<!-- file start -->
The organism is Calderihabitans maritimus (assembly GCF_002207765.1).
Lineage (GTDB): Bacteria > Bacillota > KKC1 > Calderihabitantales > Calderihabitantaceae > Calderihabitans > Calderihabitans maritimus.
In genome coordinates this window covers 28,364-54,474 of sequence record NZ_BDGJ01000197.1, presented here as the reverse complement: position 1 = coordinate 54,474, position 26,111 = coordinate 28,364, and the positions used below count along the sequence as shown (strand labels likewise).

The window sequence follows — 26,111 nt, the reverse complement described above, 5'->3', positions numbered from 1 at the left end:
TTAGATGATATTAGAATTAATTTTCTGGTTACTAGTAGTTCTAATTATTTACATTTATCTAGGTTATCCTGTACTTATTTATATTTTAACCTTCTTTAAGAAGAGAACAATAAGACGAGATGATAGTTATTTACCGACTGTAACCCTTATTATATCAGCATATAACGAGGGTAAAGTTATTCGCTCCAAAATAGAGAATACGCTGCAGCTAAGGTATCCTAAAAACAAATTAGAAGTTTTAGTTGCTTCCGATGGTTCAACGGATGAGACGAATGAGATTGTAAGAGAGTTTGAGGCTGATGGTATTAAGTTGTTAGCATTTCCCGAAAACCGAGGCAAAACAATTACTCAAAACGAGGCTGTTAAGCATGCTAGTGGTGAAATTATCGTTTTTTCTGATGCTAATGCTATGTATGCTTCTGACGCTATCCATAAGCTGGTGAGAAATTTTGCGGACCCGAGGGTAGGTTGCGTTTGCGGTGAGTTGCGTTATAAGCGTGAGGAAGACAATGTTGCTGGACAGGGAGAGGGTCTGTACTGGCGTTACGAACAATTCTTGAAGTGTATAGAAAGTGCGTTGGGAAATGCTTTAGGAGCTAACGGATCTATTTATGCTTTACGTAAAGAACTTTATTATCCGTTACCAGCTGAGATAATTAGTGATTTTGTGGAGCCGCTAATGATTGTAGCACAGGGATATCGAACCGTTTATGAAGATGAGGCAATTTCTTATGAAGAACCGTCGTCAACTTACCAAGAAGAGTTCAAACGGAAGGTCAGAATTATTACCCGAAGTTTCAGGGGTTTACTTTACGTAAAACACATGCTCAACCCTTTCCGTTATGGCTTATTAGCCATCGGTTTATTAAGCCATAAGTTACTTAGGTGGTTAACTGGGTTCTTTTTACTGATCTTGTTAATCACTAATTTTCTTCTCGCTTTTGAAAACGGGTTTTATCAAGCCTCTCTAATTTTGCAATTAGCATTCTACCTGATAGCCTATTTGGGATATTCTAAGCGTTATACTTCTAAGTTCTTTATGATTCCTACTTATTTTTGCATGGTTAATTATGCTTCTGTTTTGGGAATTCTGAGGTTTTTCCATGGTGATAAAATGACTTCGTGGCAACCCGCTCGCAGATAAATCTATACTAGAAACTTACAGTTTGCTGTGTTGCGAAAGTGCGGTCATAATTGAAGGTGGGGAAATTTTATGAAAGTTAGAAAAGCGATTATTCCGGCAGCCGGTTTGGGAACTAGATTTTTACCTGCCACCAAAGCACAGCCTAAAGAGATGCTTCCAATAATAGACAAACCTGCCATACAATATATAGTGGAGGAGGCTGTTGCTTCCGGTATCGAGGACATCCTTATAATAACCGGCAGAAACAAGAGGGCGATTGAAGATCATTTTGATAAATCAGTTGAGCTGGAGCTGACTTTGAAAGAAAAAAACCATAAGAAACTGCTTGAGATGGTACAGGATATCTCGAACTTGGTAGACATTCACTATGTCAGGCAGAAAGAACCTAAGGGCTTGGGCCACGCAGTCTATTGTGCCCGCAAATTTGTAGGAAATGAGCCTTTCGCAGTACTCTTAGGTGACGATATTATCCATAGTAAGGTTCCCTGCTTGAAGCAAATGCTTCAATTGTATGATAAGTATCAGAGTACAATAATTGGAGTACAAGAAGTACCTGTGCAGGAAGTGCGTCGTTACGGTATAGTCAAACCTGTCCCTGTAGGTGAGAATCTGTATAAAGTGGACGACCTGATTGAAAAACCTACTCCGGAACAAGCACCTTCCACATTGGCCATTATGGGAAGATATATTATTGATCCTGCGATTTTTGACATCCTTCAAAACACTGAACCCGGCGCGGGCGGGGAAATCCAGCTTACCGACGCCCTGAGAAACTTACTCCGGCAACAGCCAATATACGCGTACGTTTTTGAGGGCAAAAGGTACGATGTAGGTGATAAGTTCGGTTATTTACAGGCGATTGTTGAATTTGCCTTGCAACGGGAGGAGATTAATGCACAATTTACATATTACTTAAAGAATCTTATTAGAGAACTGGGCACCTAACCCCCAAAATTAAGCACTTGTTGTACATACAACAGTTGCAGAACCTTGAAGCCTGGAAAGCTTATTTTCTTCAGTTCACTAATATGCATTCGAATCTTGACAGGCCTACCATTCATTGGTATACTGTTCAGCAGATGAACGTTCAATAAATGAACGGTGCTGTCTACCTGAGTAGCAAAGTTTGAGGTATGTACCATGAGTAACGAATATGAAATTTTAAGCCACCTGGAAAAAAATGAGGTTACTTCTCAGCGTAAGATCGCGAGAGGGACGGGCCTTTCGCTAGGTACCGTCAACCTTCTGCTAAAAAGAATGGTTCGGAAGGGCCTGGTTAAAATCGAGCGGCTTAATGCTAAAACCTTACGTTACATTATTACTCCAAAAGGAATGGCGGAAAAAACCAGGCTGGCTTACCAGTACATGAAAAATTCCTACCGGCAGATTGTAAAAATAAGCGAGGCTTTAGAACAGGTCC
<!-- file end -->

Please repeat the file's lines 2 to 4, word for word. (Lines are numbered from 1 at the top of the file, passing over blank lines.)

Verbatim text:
Lineage (GTDB): Bacteria > Bacillota > KKC1 > Calderihabitantales > Calderihabitantaceae > Calderihabitans > Calderihabitans maritimus.
In genome coordinates this window covers 28,364-54,474 of sequence record NZ_BDGJ01000197.1, presented here as the reverse complement: position 1 = coordinate 54,474, position 26,111 = coordinate 28,364, and the positions used below count along the sequence as shown (strand labels likewise).

The window sequence follows — 26,111 nt, the reverse complement described above, 5'->3', positions numbered from 1 at the left end: